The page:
I loathe multi-volume soundtrack nonsense. It makes sense if the game itself is being developed and published over time, but if you release one PS2 game in 2003, you don’t get to span your soundtrack across two volumes.
Unless, of course, you do just that, presumably to make more money. It’s nonsense though! Who in their right mind only wants one of the two volumes? If you like the Drag-on Dragoon (or “Drakengard”) soundtrack, you want the whole thing, not just one half divided at the game’s chronological midpoint.
Fortunately, Square Enix decided to rectify this problem. The old prints, released by Marvelous Entertainment in 2003, were long out of print and out of stock wherever you’d look. And, after NieR’s musical success in 2010, S-E had reason to help jog fans’ memories of the franchise’s musical heritage. And so it came to pass that, with this reprint, both volumes would come together as one full OST.
And there was much rejoicing.
Now, beyond this point, it would be easy enough for me to refer to our old reviews of Vol. 1 and Vol. 2 by my friend Luc (aka “Dragon God”), and be done with it. But a full 12 years have passed since Drag-on Dragoon was published and a slow-growing franchise was born. I think it’s time to take a good, hard look and listen to the strange and wonderful soundscape created by Aihara, Sano, and the folks they sampled with the help of Tokyo New City Orchestra.
Yes, I said “sampled.” You see, Takayuki Aihara and Nobuyoshi Sano were Sampling Masters. Don’t believe me? See for yourself: they even operated under that name alongside Shinji Hosoe and Ayako Saso in the ’90s for the Ridge Racer series, and the four of them went on to produce a series of original “sampling masters” albums. They were, and are, experts at taking audio of any kind and turning it into strange and new forms of music.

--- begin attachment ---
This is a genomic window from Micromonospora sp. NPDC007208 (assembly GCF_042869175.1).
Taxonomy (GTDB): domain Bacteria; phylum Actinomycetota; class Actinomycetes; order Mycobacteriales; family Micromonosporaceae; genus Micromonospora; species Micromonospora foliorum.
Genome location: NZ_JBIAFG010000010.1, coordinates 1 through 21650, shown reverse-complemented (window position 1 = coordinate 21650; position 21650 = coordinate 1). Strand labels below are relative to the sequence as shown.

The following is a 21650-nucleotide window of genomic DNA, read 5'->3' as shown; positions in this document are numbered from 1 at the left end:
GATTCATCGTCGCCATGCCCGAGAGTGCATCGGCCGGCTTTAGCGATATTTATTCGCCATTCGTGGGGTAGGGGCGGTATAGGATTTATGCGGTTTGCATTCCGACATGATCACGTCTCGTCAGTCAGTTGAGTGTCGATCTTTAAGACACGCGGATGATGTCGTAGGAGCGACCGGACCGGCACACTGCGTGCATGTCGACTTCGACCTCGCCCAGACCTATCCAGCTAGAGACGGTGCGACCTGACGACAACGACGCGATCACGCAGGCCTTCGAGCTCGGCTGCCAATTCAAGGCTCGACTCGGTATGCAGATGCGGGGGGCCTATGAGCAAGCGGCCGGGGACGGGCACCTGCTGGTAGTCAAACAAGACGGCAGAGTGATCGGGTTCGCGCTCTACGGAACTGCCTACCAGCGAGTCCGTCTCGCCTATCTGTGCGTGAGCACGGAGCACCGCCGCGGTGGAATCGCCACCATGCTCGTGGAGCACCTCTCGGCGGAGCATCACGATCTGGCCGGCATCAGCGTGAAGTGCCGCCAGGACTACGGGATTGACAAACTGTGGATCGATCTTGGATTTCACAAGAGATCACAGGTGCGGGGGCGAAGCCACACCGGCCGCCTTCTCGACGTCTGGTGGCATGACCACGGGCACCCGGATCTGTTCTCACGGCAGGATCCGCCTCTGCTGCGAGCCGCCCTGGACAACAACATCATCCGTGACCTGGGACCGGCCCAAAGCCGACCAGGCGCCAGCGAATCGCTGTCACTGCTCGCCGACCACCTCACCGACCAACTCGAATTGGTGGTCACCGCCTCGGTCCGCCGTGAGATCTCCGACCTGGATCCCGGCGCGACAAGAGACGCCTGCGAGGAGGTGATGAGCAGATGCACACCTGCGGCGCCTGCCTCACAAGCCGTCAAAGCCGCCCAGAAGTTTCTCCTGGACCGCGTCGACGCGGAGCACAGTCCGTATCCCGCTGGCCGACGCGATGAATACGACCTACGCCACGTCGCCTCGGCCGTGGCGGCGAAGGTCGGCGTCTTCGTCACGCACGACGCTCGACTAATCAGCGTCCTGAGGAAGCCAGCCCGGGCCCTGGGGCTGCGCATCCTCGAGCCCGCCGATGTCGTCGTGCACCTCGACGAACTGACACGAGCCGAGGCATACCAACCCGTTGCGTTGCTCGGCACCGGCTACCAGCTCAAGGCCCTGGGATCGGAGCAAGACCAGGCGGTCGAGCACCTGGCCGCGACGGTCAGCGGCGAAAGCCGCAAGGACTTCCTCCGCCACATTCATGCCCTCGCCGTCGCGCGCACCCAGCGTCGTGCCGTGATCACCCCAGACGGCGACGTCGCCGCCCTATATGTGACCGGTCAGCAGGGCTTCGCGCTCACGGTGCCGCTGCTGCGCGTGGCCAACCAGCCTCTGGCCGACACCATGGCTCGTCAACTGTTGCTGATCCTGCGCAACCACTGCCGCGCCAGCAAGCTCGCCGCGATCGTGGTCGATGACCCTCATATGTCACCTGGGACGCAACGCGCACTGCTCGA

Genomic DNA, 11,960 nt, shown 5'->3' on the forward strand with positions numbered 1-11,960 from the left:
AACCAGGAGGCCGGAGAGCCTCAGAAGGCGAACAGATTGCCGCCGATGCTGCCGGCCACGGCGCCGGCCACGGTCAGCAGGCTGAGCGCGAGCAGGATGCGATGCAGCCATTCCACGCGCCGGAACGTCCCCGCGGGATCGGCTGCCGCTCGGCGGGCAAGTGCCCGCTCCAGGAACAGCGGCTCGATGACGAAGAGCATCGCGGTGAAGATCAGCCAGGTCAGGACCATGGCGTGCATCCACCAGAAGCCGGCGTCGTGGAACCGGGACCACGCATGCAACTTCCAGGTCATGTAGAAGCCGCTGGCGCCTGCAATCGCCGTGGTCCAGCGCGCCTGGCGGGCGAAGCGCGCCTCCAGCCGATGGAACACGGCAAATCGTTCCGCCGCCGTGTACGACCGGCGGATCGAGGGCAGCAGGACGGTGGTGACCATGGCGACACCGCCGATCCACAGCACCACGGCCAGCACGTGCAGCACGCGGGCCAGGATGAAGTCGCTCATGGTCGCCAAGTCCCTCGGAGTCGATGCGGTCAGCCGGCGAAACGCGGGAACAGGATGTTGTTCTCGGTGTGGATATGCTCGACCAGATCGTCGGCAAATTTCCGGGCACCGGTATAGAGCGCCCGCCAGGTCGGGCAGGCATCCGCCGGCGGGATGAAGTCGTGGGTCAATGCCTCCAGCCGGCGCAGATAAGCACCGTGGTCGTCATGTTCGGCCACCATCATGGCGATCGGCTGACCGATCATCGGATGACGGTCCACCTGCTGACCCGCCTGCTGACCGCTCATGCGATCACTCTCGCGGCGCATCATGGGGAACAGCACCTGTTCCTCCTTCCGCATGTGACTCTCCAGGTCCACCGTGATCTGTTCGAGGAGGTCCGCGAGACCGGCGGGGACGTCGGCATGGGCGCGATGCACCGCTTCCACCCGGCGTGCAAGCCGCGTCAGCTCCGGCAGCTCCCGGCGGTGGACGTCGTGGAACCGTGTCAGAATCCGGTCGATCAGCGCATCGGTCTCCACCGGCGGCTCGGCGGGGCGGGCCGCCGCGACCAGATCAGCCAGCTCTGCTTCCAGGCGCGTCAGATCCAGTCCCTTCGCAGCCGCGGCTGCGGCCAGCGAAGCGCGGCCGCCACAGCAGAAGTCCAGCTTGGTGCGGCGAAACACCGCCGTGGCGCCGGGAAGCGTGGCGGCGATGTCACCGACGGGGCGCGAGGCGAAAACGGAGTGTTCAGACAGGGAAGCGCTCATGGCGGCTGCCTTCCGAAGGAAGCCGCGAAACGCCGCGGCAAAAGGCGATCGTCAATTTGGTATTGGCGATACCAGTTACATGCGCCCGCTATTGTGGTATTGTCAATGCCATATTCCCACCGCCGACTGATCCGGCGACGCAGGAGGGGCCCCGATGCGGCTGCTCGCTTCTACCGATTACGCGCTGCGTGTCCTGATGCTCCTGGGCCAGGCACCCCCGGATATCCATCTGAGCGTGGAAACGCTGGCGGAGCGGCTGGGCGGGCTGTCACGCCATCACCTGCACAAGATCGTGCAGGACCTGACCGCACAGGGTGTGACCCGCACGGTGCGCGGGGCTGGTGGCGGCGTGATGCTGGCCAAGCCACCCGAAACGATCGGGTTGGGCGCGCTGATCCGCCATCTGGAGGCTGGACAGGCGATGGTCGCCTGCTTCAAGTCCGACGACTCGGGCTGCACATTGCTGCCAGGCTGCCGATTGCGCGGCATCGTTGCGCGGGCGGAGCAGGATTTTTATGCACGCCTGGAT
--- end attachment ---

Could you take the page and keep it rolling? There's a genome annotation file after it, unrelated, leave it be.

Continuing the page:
But while these past works generally used ambient audio, vocals, and solo instrumentals as raw “samples” to create new music, Aihara and Sano set out on an ambitious project to use large orchestral works by some of the greatest composers from the late 1700s to the early 1900s to create something incredibly new and different. See the list of composers above? Besides Aihara and Sano, the list of composers are the long-dead masters of classical, romantic, impressionist, and early modern symphonic orchestra. A non-exhaustive list of sampled works throughout this OST include: Debussy’s “La Mer,” Mozart’s “Figaro,” Tchaikovsky’s “Swan Lake,” “Nutcracker Suite,” “1812 Overture,” Wagner’s “Gotterdämmerung” and “Flight of the Valkyrie,” Holst’s “The Planets,” Dvorák’s “From The New World” symphony, and Bartók’s “The Miraculous Mandarin.” That’s some wild and exciting work. Most of it is perfect for the dark, absurdist setting of the Drakengard universe. I can’t help but wonder if Yosuke Saito and the other visionaries for Drakengard hand-picked some of these orchestral works for Aihara and Sano to use.
The process worked as follows: Aihara and Sano selected small portions of music from each of these works, and then asked the Tokyo New City Orchestra to record them. After receiving the recordings, the duo would sample these fragmented recordings, doing as they saw fit to them, creating insane cacophonies and somehow turning minimalism into a complex experience.
And then, you hear it in the game and your brain explodes.